“Emily’s health is great. She has never required antibiotics or any medications, other than being prescribed topical creams for her skin as an infant and toddler. She had outbreaks of eczema as an infant and toddler, which we managed by eliminating dairy from her diet and adding probiotics to build up her gut health. She has been free of eczema symptoms for more than six years now. We slowly reintroduced dairy to her diet, but she still prefers to limit her intake.
“Emily has been exposed to many illnesses through childcare, play groups, and school and has built a very strong immune system. She rarely misses school due to illness, about once a year or less. She is social and has a happy positive outlook on life.”
Elizabeth and Steve’s journey in deciding not to vaccinate
Elizabeth explains that she was fully vaccinated as a child. “Steve had his vaccines as an infant, but his parents stopped vaccinating him when he was young. We didn’t have any personal stories with adverse reactions to vaccines, but we had friends who had experiences.
“We decided to look into the pros and cons of vaccines, as well as ask our daughter’s pediatrician. Unfortunately, the pediatrician couldn’t answer our questions, so she referred us to a pamphlet. It worried us that she didn’t actually know what was in the vaccines and she was supposed to be informing us. We looked into the ingredients and the side effects from the vaccine manufacturer’s website. We weren’t satisfied with the safety. We looked into the risk of the diseases, as well as the signs and symptoms that the vaccines were attempting to prevent. We brought up our concerns to our doctor and we eventually came to the conclusion that the possible benefit of the vaccine was not worth the risks the vaccines posed.”
Choosing the best physician
“Vaccine bullying is a big problem. It makes me very uncomfortable taking my kids to the doctor. And to be honest, we avoid going as much as possible. I’ve had a nurse tell me my newborn would never be able to attend public school if I didn’t vaccinate him. It was completely untrue, and when I responded by telling her that my eldest was currently sitting in her public school classroom, completely unvaccinated, the nurse became quiet. It’s sad that people who should be informed are sharing false information.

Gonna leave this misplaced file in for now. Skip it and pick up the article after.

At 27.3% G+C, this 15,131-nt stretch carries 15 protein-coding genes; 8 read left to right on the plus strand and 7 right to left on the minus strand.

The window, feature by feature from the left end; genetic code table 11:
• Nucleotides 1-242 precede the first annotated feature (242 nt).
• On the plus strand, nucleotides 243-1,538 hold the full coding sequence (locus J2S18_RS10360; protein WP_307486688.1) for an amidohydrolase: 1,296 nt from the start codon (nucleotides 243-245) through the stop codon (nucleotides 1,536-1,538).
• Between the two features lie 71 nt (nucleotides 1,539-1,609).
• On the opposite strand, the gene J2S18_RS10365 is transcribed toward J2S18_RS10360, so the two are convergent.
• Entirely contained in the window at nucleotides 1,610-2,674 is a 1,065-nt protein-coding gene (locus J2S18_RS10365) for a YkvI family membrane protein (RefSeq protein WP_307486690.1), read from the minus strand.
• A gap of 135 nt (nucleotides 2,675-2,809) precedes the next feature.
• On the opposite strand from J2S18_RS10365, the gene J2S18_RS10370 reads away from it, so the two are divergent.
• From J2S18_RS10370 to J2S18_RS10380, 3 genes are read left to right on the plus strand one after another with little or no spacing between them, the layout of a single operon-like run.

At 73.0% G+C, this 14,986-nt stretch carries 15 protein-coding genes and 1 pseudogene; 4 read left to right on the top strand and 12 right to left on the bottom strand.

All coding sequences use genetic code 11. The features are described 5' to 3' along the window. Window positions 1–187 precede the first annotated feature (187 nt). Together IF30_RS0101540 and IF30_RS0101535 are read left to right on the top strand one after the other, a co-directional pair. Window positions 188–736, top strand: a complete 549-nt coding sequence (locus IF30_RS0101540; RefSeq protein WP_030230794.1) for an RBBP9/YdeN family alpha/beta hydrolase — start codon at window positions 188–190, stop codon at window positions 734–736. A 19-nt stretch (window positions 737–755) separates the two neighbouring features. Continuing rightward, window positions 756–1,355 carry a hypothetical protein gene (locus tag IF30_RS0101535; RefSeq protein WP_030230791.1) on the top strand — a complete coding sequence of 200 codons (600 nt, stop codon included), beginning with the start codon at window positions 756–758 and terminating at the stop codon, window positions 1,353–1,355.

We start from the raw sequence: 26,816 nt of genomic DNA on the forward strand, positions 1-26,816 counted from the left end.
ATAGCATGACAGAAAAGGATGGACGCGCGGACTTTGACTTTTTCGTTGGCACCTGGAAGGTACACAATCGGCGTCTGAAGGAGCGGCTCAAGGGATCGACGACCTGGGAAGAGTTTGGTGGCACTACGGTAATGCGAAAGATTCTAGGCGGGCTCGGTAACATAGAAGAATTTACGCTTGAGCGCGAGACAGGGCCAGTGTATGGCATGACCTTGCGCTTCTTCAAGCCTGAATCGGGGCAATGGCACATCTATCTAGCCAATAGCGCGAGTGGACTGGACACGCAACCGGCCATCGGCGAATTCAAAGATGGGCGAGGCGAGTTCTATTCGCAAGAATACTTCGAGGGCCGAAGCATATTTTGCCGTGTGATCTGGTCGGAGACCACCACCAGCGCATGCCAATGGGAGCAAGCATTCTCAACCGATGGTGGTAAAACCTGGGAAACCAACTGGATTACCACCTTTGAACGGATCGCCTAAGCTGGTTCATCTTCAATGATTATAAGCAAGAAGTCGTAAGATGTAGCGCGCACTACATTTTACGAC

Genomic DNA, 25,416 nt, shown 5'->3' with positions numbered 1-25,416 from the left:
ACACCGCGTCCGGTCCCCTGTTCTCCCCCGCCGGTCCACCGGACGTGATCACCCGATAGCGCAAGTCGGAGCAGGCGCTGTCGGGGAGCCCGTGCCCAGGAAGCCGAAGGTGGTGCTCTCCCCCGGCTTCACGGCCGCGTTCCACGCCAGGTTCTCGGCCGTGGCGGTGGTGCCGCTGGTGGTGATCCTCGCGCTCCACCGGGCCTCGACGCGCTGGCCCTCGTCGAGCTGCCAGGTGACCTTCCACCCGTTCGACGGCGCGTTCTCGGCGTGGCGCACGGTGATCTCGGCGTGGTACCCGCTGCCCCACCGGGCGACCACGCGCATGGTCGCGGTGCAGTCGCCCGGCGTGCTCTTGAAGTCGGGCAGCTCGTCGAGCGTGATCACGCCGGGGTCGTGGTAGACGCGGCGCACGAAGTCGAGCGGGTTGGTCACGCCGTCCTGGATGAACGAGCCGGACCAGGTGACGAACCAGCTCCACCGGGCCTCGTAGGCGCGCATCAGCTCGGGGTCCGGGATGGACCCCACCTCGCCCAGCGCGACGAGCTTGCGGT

“We are currently looking for a new doctor where we can feel comfortable going. We’ve realized, over the years, that the less medical intervention our children receive, the better off they are. A few of our kids received antibiotics (as a preventative measure) at the hospital when they were born, and the more they received as newborns the worse their eczema symptoms were as they got into their toddler years. The two kids (who didn’t receive any antibiotics) never had eczema at all. So, we believe that the less medication they intake in general, the better off they will be.”
The challenges of raising vaccine-free children
Elizabeth states, “We try not to bring up the subject that our kids are not vaccinated. We have family members that strongly believe in vaccines and think we are making poor choices. We prefer not to get into discussions, but we share our reasons when asked. People often get really upset that we don’t vaccinate our kids.
“I think most people assume all children in public schools are vaccinated. The fact that our children aren’t vaccinated rarely comes up in conversation. We usually only face problems with concerned medical workers or family members. Our kids have all attended childcare, public school and extracurriculars without any issues.”
When asked if she thinks her unvaccinated children are a “threat to society,” Elizabeth answered emphatically, “Absolutely not! If they’re sick, we will not take them out and try to spread the illness. We keep them home until they feel better. They also get sick much less frequently than kids we know who are vaccinated.”
For those trying to decide whether or not to vaccinate their children
“We encourage parents and parents-to-be who are on the fence about going vaccine-free to look into the facts. Ask your doctor to list all the possible side effects and make sure you are fully informed. If your doctor only lists muscle soreness, redness at injection site or simple things like fever, or fatigue, then they aren’t giving you the full story. Dig deeper because there are always risks of complications. Look into the manufacturer’s information. Don’t accept vague pamphlets and government documents as proper research.
“We honestly believe that NOT vaccinating our kids was one of the best decisions we ever made in the development and nurturing of our children. As you can see, they live a happy and full life and I think being NOT vaccinated is a big part of their health and happiness.”